Being prepared for any possibility is a key skill for a recruitment consultant. And if you’re here to research the most common recruitment consultant interview questions that you might face in your interview then you’re already showing the signs of a successful recruiter.
But if you’re unsure if recruitment could be right for you, then thankfully there are plenty of articles out there to help show you what it’s really like working in recruitment.
We’re experts at conducting interviews here at Herd Digital, and we know what makes a successful recruiter. And so we asked Herd Digital Managing Consultant, Alexis Wilkie, and Practice Lead at Dynamic Search Solutions, John Marks, for the recruitment interview questions and answers for recruitment consultants that they typically ask when interviewing potential consultants. Including what questions they ask, why they ask these questions, and the answers they are looking to hear.
This is a question that everyone has heard. But there are a few different reasons for this question that you might not know. Your interview wants to find out how well you can tell an in-depth story, and how well you can communicate about something you know a lot about; yourself. This is also an opportunity for you to talk about your strengths and past experiences, and how these relate to recruitment.
Example answer: “I graduated last year with a degree in business studies. This combined with my previous experience working in a sales position for a telecommunications company means I am business and goal orientated. I also excel at communication and persuasion, as I previously spoke with potential customers and clients over the phone and communicated the benefits of the service we provided to great effect.
Now that you have conveyed your past experiences, your interview will want to know what you’re looking for moving forward and what you want to achieve in your job.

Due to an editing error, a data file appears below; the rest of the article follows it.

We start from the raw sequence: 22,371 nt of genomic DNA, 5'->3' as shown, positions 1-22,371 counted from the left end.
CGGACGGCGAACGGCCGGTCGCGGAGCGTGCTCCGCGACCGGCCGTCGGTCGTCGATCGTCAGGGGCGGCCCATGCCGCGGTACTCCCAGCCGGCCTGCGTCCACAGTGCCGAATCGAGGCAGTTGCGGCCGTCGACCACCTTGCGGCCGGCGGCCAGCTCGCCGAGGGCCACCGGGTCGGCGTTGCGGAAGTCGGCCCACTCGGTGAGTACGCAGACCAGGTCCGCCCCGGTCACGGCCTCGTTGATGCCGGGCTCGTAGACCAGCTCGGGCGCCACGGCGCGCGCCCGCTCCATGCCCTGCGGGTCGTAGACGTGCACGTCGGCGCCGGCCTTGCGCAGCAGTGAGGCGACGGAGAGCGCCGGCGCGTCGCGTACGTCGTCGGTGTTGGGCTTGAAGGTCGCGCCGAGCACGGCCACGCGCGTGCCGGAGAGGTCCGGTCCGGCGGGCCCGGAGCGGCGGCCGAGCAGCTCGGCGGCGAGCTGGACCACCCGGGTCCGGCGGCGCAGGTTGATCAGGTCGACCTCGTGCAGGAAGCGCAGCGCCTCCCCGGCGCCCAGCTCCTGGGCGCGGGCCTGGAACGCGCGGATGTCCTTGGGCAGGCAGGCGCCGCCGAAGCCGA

Example answer: “I’ve always been driven and worked hard in my previous jobs. But now I’m looking for a career where I can feel the benefits of my hard work. I’ve also had team management experience before and I really enjoyed that. Which is something I’ll be working towards.”
This tells the interviewer what you consider your strengths and weaknesses to be, areas you would be good at, areas you would need support in, and give them an idea of what skills you think it would take to make a successful recruiter.
Example answer: “My strongest skills are my communication skills and ability to persuade. I’ve always been sociable and enjoy talking with people as part of my work. This has only been strengthened by my previous experience in sales, and is something I’m excited to continue to develop.”
This shows if you understand the reality of working in recruitment and if you’ve done your research into not just recruitment, but the individual business. For example, as a digital marketing recruitment agency, being aware of the specific trends that affect digital marketing is a sure-fire way to impress your interviewer.
Example Answer: “A recruiter typically spends their day searching for people looking for jobs using job sites like LinkedIn, Indeed, sending messages, emails, arranging interviews and making phone calls. So being organised is crucial with all this going on in the workday. In previous roles I would section up my day to make sure I stayed on top of everything, which will be an invaluable skill for this job.”
The reason why you want to work in recruitment isn’t as important as the fact that you have a reason. If you’re new to the industry and don’t have sales or recruitment experience, why should they hire you? Your interviewer wants to make sure you’re committed to the job before they invest time, effort and money into making you an effective recruiter.
Example Answer: “Recruiters can earn a lot of money. While I don’t have much experience in recruitment, I’ve never had a problem with working harder or working that bit longer than my peers. And this will be even more the case when I’m working for myself, and more deals means more money in my pocket.”